I’m rolling my head back and forth back and forth for hours at a time, sometimes against the wall, sometimes along the bed. I regard my first morning view, freezing ice frost patterns on the inside of my single window. Then it’s back to blankets awhile and rolling my head. To be free you must connect with people, withdrawing with my rocking is disappearance in my trance. But it is also liberation. I conjure up visions from the pace. My intent: to take the randomness of life and organize it, to picture by motion daily happenings and rhythm out a purpose. I spin through a back and forth reverie sweep of prairie sky, the colour and thought of the blue turning in my mind, imagine the bridge over the South Saskatchewan river, take that bridge to wilderness, to antelope leaping over the Great Sand Hills. I have $42.39. I’m 24 years old. I have a college degree. I lie on my bed and rock.
Sadie puts a bottle of white wine in the fridge before she goes out for a long run. She figures that if the run doesn’t help purge her of the toxins from the day then maybe the wine will. And if that doesn’t work she always has that fifth of bourbon on the bookshelf that girl from work gave her for Secret Santa, red bow taped to the top, and a few oxy left over from her thumb surgery last summer stashed at the bottom of the clothes hamper. But she figures the run, or the wine, should do just fine.
Mum opens the windows each morning to let the birds in and closes them at night to keep the darkness out.
Distraction by Sharon HajjIn the morning, I like to bury my dreams under the pillow so I can immediately check my to-do list:
- Go to store for soy milk, oatmeal, and dog food
- Buy paint and stencils for bookshelf
- Make an appointment for a mammogram
- Call and wish Mom happy birthday
- Dump your belongings in the trash
And the name of the star is called Wormwood…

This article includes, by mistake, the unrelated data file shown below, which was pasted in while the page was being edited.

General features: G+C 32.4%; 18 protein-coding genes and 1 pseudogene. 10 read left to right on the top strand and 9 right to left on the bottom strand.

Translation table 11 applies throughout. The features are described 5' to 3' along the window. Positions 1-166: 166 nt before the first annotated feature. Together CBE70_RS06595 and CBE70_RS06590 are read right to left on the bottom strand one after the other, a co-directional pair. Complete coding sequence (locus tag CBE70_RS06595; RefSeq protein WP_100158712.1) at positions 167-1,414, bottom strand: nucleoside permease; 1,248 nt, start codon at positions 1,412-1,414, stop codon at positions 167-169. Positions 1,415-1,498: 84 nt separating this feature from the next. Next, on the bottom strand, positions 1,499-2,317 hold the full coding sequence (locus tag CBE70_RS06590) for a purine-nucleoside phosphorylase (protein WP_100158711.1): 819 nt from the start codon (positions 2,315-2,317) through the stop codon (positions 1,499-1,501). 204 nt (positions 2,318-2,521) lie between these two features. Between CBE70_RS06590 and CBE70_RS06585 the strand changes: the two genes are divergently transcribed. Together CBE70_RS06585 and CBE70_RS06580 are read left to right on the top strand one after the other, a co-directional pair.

Pus star Wormwood glowered ceaselessly in the cigarette sky. Although it was only midday, Wormwood pulled long shadows from the sour crabapple trees, whose fruit not even the crows will eat. Embittered little trees, Scotch broom, feral blackberries and scrub grass are all that grow in the brief ridges and ravines and knolls that serve as the community “backyard” throughout the valley. During wildfire season the broom pods burst and the smoky wind disperses their dusty spore. During wildfire season it’s easy to believe in hell.
It’s time for another Saturday Special but Diane will come to that later.
So not so much nonsense as normal.
The night started out with 2 racists in the Middle East Nightclub & Bar on the South side of Cambridge. Each man on the wrong side of a real bore of an argument. The spit that flew off their tongues stained the fabric of this particular dimension. The one we selfishly call ours.
On the surface this may seem an odd story for publishing on Christmas Day. However, here in LS Towers we like to think that we are a thoughtful bunch and you’ve already had a couple of ‘almost’ traditional Christmas Tales.
This piece blew our minds when it arrived – We have always known what makes ‘good’ writing is not comma placement and clever verbiage, what makes a good piece in our opinion, is passion. This writing is so powerful we wanted to share it, as it shows that the degree of passion in a piece can override grammatical and constructional anomalies, it can be cathartic and it can be moving and leave you feeling as if you have been slapped in the face by it.
So, why this – now?
Well, we agreed that apart from anything else this piece of writing reminds us all that at this time of the year when we are all pressured into ‘jolliness’ there are many for whom it’s a struggle to simply exist from day to day. The bloke at the table next to you, wearing a Santa hat and reading Christmas cracker jokes could be falling apart inside. Maybe not the usual Christmas message but if it makes us just a bit kinder to each other – we reckon this story is probably a gift to us all.
A NOISE THE HOUSE MAKES ON ITS OWN
Alone with his longing, he lies down on his bed
and sings a lament; everything seems too large,
the steadings and the fields.
Robert got up as he did every school day morning to his six-fifty alarm. Liz, his wife, was still asleep. She didn’t get up until seven. He woke his son Jonathan to begin the process of supervising him for getting ready for school. As the boy reluctantly dressed, Robert went to the kitchen and took his blood sugar. It was high, so he cursed under his breath and thought about all the bad things he’d eaten the night before.